As far as the rotation goes, the Astros will trot out familiar names from last season.
Zack Greinke leads the rotation as the ace of the staff, and he’s coming off a season in which he started 12 games but only posted a 3-3 win/loss record. He had an ERA of 4.03, which is his highest ERA since 2016 season when he went 13-7 with the Arizona Diamondbacks. Greinke has been reliable and steady over the last decade as he’s never finished with a losing record since 2011.
As for the guys behind him, it’s a bit of a crapshoot.
You have Lance McCullers Jr. who is coming off a similar 3-3 campaign last season with a 3.93 ERA. He’s only been in the league a handful of years, so it’ll be interesting to see if he can take the next step and progress into a bonafide shut-down pitcher.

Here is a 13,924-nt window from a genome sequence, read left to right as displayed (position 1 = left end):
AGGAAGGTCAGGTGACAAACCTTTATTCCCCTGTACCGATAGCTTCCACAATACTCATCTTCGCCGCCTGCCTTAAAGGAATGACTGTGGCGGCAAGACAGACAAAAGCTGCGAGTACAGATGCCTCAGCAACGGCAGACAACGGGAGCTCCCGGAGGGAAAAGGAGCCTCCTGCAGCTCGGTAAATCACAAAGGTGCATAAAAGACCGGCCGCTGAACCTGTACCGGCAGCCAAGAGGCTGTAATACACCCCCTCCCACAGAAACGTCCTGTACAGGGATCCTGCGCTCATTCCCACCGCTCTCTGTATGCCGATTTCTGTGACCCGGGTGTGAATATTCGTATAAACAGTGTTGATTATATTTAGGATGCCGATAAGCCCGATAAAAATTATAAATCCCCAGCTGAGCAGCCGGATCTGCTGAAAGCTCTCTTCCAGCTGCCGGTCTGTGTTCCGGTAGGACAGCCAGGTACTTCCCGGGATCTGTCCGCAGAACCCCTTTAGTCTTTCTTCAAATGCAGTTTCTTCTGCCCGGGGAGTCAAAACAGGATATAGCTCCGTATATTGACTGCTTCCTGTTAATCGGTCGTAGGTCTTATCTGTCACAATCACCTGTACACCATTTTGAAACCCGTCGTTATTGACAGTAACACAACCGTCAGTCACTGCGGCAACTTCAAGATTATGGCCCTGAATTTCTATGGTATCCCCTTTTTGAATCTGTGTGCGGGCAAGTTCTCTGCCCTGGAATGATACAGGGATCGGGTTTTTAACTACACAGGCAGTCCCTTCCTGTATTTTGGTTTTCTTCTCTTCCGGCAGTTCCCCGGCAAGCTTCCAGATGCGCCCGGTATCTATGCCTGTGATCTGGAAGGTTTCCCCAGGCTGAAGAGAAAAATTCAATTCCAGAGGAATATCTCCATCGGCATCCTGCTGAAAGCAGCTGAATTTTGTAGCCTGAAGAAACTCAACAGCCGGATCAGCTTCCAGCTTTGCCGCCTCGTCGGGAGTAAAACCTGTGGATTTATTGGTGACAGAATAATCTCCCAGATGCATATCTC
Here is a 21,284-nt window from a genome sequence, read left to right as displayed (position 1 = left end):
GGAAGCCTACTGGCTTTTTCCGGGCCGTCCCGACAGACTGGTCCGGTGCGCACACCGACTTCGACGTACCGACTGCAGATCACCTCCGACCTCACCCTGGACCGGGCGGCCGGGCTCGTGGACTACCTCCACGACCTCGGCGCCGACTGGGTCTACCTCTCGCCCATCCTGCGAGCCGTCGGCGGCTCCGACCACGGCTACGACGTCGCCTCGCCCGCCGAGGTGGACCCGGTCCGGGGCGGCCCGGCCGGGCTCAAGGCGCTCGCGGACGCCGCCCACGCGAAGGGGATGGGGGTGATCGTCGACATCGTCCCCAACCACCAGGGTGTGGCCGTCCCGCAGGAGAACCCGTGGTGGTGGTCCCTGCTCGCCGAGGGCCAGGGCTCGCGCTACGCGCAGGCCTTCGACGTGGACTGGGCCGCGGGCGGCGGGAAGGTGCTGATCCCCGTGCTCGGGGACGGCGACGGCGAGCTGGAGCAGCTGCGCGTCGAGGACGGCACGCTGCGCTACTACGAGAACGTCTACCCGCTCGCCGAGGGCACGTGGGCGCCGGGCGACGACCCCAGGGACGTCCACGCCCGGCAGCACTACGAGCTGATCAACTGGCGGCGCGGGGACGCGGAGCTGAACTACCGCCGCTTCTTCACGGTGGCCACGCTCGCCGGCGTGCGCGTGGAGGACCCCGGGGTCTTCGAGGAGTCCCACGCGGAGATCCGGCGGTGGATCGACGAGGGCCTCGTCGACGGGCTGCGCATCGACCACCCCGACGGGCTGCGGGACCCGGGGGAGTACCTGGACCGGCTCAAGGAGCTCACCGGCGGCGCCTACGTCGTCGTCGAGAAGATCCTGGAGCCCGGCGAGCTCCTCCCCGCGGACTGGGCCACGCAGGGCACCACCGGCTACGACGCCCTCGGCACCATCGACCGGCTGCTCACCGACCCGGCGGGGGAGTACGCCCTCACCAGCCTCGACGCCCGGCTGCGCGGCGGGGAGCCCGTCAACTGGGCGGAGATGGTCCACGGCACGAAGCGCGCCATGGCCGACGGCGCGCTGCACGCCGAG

Behind him, you have a trio of Jose Urquidy, Brandon Bielak and Cristian Javier. If you had to Google those three guys to find out who they were, don’t worry, you wouldn’t be the first to do so. The trio had just 21 starts between them last season, but that was a shortened season and so the ERA’s are skewed. The projections for this season are more likely what the Astros will get out of those guys and that’s pitchers who need time to develop and work on bringing their ERA’s down from the projected 5.00+ it’s supposed to be.
As for the bullpen, it’s much of the same from last season, with Ryan Pressly getting the closing role and Enoli Paredes and Blake Taylor acting as set-up men. They did acquire Ryne Stanek from Miami and Steve Cishek from Chicago to add a little veteran presence in the pen.
Astros 2021 Predictions
FanGraphs projects the Astros to finish with a record of 88-74, which would win them the AL West and get them back into the playoffs where they seem to thrive. Even without Springer, the Astros have guys that can hit and produce, and I think that’s going to be their biggest strength in a division that has a collection of mediocre pitchers all the way around. I’d grab a piece of the over on the Astros.